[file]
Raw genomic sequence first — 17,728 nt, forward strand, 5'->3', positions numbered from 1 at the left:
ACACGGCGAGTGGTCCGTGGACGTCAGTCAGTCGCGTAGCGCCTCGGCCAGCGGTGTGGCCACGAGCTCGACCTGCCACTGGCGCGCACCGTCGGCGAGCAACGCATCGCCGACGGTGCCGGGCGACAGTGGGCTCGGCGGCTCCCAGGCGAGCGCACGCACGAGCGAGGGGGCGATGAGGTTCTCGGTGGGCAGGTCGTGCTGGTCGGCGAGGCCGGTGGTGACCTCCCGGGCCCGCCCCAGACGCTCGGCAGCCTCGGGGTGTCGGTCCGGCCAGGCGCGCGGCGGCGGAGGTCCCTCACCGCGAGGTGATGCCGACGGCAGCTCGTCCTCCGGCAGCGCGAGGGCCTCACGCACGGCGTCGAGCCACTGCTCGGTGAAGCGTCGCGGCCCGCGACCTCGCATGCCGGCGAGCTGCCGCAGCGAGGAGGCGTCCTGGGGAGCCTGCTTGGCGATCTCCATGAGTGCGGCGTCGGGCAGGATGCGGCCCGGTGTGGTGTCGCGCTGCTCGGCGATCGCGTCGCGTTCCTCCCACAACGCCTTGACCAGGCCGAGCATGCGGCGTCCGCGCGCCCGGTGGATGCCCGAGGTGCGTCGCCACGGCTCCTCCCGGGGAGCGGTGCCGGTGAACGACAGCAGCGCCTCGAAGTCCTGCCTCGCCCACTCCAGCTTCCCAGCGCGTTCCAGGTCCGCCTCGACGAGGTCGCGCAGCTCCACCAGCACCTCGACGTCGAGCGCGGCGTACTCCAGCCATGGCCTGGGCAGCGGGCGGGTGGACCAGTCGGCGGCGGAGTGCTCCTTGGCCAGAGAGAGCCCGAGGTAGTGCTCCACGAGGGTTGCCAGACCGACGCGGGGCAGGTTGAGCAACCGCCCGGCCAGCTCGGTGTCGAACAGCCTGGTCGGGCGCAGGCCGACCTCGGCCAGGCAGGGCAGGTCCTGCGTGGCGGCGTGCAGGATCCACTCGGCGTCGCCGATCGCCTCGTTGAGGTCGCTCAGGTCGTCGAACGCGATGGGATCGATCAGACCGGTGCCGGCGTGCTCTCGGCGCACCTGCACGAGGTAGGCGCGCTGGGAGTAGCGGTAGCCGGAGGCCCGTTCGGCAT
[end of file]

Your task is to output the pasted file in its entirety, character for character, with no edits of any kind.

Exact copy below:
Raw genomic sequence first — 17,728 nt, forward strand, 5'->3', positions numbered from 1 at the left:
ACACGGCGAGTGGTCCGTGGACGTCAGTCAGTCGCGTAGCGCCTCGGCCAGCGGTGTGGCCACGAGCTCGACCTGCCACTGGCGCGCACCGTCGGCGAGCAACGCATCGCCGACGGTGCCGGGCGACAGTGGGCTCGGCGGCTCCCAGGCGAGCGCACGCACGAGCGAGGGGGCGATGAGGTTCTCGGTGGGCAGGTCGTGCTGGTCGGCGAGGCCGGTGGTGACCTCCCGGGCCCGCCCCAGACGCTCGGCAGCCTCGGGGTGTCGGTCCGGCCAGGCGCGCGGCGGCGGAGGTCCCTCACCGCGAGGTGATGCCGACGGCAGCTCGTCCTCCGGCAGCGCGAGGGCCTCACGCACGGCGTCGAGCCACTGCTCGGTGAAGCGTCGCGGCCCGCGACCTCGCATGCCGGCGAGCTGCCGCAGCGAGGAGGCGTCCTGGGGAGCCTGCTTGGCGATCTCCATGAGTGCGGCGTCGGGCAGGATGCGGCCCGGTGTGGTGTCGCGCTGCTCGGCGATCGCGTCGCGTTCCTCCCACAACGCCTTGACCAGGCCGAGCATGCGGCGTCCGCGCGCCCGGTGGATGCCCGAGGTGCGTCGCCACGGCTCCTCCCGGGGAGCGGTGCCGGTGAACGACAGCAGCGCCTCGAAGTCCTGCCTCGCCCACTCCAGCTTCCCAGCGCGTTCCAGGTCCGCCTCGACGAGGTCGCGCAGCTCCACCAGCACCTCGACGTCGAGCGCGGCGTACTCCAGCCATGGCCTGGGCAGCGGGCGGGTGGACCAGTCGGCGGCGGAGTGCTCCTTGGCCAGAGAGAGCCCGAGGTAGTGCTCCACGAGGGTTGCCAGACCGACGCGGGGCAGGTTGAGCAACCGCCCGGCCAGCTCGGTGTCGAACAGCCTGGTCGGGCGCAGGCCGACCTCGGCCAGGCAGGGCAGGTCCTGCGTGGCGGCGTGCAGGATCCACTCGGCGTCGCCGATCGCCTCGTTGAGGTCGCTCAGGTCGTCGAACGCGATGGGATCGATCAGACCGGTGCCGGCGTGCTCTCGGCGCACCTGCACGAGGTAGGCGCGCTGGGAGTAGCGGTAGCCGGAGGCCCGTTCGGCAT